Though they were initially released nearly 20 years apart, there are significant parallels to be noted in "A Streetcar Named Desire" and "Midnight Cowboy," both in terms of how influential and groundbreaking they were cinematically, and how they shook the nation right down to its moral fiber.
That these productions both came out of Hollywood, and that they helped change the way we look at film, speaks to the power of the art of cinema, even when that art is manipulated by the "establishment."
That they both caused changes in the rating systems that existed during their respective time periods also speaks to that power - as well as to the power of box office revenues, since both films were also financially successful. (Both also won a number of important Oscars.)
Of course, their being reissued at this moment in time is purely coincidence - as is the fact that they are playing in tandem at the Tower Theater beginning this weekend.
But watching them again in such close proximity certainly provides a fascinating history lesson.
- "A STREETCAR NAMED DESIRE" is, of course, Elia Kazan's 1951 film version of Tennessee Williams' play, though it was watered down somewhat to appease the enforcers of Hollywood's Production Code, which was still in force.
This reissued print includes about three minutes of restored footage, which Kazan had reluctantly trimmed because the powers that be felt the images here were too strong for middle America.
In retrospect, of course, the material seems quite tame - or rather, Kazan's treatment of the material. There is a wife-beating scene, a brutal rape and all kinds of anti-social and amoral behavior. But because much of it occurs just off-screen or because a scene cuts away before the action gets too graphic, it's a far cry from what filmmakers frequently display on the screen these days.
And while there's no question that even now the material is perhaps toned down a bit too much, so that there is more ambiguity than Williams intended, the film is no less powerful or striking.
The central character is Blanche Dubois, played superbly by Vivien Leigh, whose own real-life instability probably lent some unintended authenticity to the character. But the powerhouse performance that rumbles and resonates even when the character isn't on screen is Stanley Kowalski, played unforgettably by Marlon Brando.
This is young Brando with toned-up muscles and a fierce look that belies the bloated, inarticulate image that most readily comes to mind today. And seeing this film on the big screen will help modern audiences understand why he was such an incredible influence in his heyday.
The story centers around the fragile and wounded Blanche moving in with her sister Stella (Kim Hunter, who is also superlative) in the rundown two-room New Orleans tenement she shares with her husband, Stanley.
Blanche's relationship with the ineffectual Mitch (Karl Malden, also delivering a terrific performance), her observations about her sister's resignation, and, ultimately, her love-hate relationship with Stanley, make up the film's primary interaction.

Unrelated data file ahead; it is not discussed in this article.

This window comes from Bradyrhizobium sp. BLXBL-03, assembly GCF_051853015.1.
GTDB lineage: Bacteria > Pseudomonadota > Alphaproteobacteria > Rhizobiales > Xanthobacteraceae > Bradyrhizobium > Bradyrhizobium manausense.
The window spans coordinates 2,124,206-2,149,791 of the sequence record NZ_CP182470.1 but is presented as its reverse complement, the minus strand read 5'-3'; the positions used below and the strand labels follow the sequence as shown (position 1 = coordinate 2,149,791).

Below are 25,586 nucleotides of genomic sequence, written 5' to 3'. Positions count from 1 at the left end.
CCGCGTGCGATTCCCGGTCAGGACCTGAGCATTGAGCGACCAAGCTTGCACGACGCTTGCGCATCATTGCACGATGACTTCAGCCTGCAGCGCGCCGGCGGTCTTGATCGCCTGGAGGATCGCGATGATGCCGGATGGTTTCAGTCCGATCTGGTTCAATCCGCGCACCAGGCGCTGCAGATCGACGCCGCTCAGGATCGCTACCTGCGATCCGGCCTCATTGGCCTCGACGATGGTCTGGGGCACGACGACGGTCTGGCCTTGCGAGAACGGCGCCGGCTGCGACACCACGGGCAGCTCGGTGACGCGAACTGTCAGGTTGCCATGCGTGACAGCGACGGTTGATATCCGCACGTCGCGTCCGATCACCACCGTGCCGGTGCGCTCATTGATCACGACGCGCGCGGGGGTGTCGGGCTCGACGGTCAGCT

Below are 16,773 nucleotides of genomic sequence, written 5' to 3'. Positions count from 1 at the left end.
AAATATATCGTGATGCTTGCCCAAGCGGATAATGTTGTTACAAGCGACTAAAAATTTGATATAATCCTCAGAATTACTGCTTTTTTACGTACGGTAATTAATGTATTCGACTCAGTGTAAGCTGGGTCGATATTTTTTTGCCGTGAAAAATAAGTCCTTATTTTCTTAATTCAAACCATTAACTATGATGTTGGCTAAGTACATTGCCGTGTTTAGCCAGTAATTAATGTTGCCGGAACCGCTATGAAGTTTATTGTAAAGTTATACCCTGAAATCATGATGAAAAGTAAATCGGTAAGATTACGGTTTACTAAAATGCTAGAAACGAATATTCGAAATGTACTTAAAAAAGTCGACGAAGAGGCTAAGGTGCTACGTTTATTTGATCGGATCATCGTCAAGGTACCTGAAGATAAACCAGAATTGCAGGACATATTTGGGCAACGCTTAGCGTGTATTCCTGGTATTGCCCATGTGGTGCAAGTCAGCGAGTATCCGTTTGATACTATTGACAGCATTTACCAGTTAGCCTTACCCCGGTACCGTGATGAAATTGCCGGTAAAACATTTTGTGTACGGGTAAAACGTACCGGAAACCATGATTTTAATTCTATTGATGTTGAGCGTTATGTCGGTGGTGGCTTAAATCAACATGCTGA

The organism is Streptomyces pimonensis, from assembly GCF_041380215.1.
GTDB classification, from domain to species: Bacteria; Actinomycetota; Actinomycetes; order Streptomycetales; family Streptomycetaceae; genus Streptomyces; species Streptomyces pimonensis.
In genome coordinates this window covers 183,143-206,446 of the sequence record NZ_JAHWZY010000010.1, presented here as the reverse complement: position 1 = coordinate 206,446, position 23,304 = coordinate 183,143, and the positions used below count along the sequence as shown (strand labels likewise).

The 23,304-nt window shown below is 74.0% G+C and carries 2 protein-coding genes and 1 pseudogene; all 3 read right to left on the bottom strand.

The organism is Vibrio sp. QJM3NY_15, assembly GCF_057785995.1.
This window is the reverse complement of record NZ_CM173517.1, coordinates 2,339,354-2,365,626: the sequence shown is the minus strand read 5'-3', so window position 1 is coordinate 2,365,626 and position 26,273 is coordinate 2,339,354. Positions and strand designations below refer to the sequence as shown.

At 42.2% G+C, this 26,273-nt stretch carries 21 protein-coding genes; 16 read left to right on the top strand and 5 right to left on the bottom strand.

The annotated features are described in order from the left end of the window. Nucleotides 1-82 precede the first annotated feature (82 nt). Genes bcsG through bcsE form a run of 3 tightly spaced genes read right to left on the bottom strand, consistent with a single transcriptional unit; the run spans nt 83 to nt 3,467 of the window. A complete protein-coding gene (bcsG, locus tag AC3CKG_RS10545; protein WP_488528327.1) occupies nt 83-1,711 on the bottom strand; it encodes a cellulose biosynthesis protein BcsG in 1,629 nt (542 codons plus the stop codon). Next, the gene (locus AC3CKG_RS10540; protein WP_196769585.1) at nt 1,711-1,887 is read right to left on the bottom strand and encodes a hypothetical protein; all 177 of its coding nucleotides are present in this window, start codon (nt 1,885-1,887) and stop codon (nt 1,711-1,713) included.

With her self-centered, nonstop chatter, and her inability to see life for what it is rather than what she thinks it should be, Leigh's Blanche is both helpless and shameless. And Brando's Stanley is animalistic, crude and, yet, quite intelligent.
The restored moments here are mainly little touches - reaction shots, closeups - with the majority of restored film being the scene that follows Stanley beating his pregnant wife. Stella's halting walk down a flight of stairs as she returns to Stanley's arms after his mournful pleading is one startling, sensuous scene - and it was too much for 1951's Hollywood censors.
The result is a movie that is changed in subtle ways to more specifically reveal Williams' important subtext and the powerful performances remain untarnished by time. As such, "A Streetcar Named Desire" remains a great film and is highly recommended.
Supporting actor Oscars went to Hunter and Malden, who, with Brando, re-created their Broadway roles (Kazan had also directed the play on Broadway). Leigh won as best actress, her second Oscar. (Leigh's first was in 1939, for playing Scarlett O'Hara in "Gone With the Wind.")
This restoration has received a PG rating for violence and adult themes.
- "MIDNIGHT COWBOY" has never held the same fascination for me, though most national critics consider it one of the best films ever made.
I appreciate the performances by Jon Voight, as Joe Buck, and Dustin Hoffman, as Enrico "Ratso" Rizzo, as well as their relationship, which develops over the course of the picture. But watching it again reminded me that their relationship is only a small part of the film, and most of the other vignettes, about displaced cowboy Joe's experiences in seedy Manhattan, are simply not as compelling.
Released in 1969, "Midnight Cowboy" also contains much of the same, flashy technique that marked Hoffman's first successful film, 1967's "The Graduate" (not to mention its many imitators). There are quick cuts, fuzzy flashbacks (sometimes in black and white), dizzying camera work and other technically distracting elements that often do not serve the story very well.
This one is being re-released to celebrate its 25th anniversary. The film is the same one we've had available for the past two-and-a-half decades, and is recommended here primarily for Hoffman and Voight, who offer a serious lesson in film acting.
"Midnight Cowboy," which won Oscars as best picture and for its direction (John Schlesinger) and screenplay (Waldo Salt), is rated R for violence, sex, nudity, profanity, vulgarity and drugs.